The Dhaka Stock Exchange (DSE) witnessed a negative growth in 2005 as the year's trading closed Thursday with a bearish note, reports UNB.
DSE chief executive criticised government policies for the downtrend while chairman of the regulatory authority SEC claimed the policies posed no hindrances.
The DSE registered a 16 per cent negative growth on the basis of calculation of General Index for the A and B category shares as the year's DGEN closed at 1677.35 points Thursday against 1999.71 on the first day of the year.
On the basis of DSE all share price index introduced end March this year, the market went down by 15 per cent to close at 1275 down from 1500.5.
Most Blue chip shares lost during the year as the DSE-20 index shed 26 per cent from 2177 to close at 1609 points.
DSE chief executive officer Salahuddin Ahmed Khan, however, said the market was almost static with ups and downs within certain range.
"Recent banking policy and increased benefits from investment on the savings certificates have had negative impact on the capital market," he said.
Bangladesh Bank recently increased the rate of Cash Reserve Requirement (CRR) of the commercial banks by two per cent in a bid to curb inflation while the government significantly (1.5 per cent) increased the interest rate on savings certificates to attract and mobilise funds for government borrowing.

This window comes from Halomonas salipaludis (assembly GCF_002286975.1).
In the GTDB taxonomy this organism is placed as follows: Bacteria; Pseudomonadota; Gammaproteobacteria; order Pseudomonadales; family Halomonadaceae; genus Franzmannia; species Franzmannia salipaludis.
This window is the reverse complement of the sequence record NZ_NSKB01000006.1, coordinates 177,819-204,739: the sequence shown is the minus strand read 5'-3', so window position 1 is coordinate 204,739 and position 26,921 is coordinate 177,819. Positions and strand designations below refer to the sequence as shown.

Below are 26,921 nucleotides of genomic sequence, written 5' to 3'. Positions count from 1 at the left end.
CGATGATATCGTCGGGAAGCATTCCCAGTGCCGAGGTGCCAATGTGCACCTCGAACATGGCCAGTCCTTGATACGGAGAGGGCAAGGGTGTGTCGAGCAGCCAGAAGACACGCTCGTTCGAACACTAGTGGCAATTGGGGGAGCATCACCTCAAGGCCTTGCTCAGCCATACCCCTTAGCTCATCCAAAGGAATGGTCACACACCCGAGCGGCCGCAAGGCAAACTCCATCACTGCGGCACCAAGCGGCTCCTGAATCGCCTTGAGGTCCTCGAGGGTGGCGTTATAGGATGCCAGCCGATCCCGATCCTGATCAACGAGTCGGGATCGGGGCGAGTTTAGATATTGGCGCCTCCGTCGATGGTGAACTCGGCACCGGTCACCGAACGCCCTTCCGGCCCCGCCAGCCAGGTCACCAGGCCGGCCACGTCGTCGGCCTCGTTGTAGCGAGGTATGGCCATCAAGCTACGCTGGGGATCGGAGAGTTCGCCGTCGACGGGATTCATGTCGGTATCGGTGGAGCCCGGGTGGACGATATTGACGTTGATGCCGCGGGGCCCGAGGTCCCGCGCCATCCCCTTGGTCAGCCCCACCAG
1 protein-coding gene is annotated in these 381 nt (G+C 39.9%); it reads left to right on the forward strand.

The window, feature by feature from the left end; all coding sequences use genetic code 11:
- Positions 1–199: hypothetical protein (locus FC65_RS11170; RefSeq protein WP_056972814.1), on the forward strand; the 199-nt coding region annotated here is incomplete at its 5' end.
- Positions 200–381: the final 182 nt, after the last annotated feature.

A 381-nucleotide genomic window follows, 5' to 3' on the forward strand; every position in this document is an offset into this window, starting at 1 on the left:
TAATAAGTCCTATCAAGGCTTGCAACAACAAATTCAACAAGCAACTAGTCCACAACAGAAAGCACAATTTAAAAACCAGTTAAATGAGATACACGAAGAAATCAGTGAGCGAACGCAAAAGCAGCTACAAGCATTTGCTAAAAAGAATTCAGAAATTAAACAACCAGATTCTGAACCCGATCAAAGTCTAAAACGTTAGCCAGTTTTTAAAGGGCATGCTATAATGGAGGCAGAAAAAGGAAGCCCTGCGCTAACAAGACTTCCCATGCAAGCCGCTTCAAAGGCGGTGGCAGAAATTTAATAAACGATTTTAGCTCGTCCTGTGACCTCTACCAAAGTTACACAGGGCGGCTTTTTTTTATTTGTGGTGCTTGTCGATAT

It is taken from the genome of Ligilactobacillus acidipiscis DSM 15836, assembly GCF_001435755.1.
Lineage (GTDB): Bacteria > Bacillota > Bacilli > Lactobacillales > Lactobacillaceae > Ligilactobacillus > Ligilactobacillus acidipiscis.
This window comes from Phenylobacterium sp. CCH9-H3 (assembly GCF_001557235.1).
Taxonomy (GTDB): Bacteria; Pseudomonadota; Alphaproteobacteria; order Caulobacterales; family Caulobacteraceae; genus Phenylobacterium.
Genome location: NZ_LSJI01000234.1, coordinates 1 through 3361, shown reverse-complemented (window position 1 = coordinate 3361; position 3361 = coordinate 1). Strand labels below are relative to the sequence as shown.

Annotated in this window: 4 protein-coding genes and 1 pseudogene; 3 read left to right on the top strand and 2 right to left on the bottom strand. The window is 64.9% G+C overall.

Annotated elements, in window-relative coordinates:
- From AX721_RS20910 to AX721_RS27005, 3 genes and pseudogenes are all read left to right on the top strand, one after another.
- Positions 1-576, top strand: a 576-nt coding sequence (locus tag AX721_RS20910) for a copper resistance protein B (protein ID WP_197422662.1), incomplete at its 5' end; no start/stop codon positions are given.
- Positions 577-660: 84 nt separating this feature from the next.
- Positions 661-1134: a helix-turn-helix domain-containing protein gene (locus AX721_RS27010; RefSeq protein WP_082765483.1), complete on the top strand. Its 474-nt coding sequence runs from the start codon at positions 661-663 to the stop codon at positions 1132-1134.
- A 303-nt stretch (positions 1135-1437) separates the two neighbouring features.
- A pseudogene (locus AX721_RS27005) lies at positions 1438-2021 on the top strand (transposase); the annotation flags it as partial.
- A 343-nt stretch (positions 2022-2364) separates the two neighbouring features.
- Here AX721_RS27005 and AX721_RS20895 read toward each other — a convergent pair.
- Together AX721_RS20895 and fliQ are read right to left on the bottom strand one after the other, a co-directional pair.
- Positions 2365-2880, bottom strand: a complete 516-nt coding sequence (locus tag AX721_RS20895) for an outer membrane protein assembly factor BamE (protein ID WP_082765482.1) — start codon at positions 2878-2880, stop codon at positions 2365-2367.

"These two decisions of the government hampered the investment in the capital market," said the DSE CEO, adding that the people found investment in savings certificate more lucrative than in the capital market.
SEC chairman Dr Mirza Azizul Islam, however, said: "The market behaved well no big ups and downs… highest number of IPO came and highest number of company listed this year."
About the quick fall of the market, he said it was necessary for the market correction as the market was clearly over heated. "We took strict measures to control the market at that time."
About the government decision on the Savings Certificates, he said: "There is enough liquidity in the market now, the government policy did not affect the market in the last part of the year."
"The savings rates might have an impact on the capital market, but not much," Bangladesh Bank Governor Dr Salehuddin Ahmed told UNB Thursday.
He said the market needs good shares to attract people for investment. The major companies, however, are not interested to come in.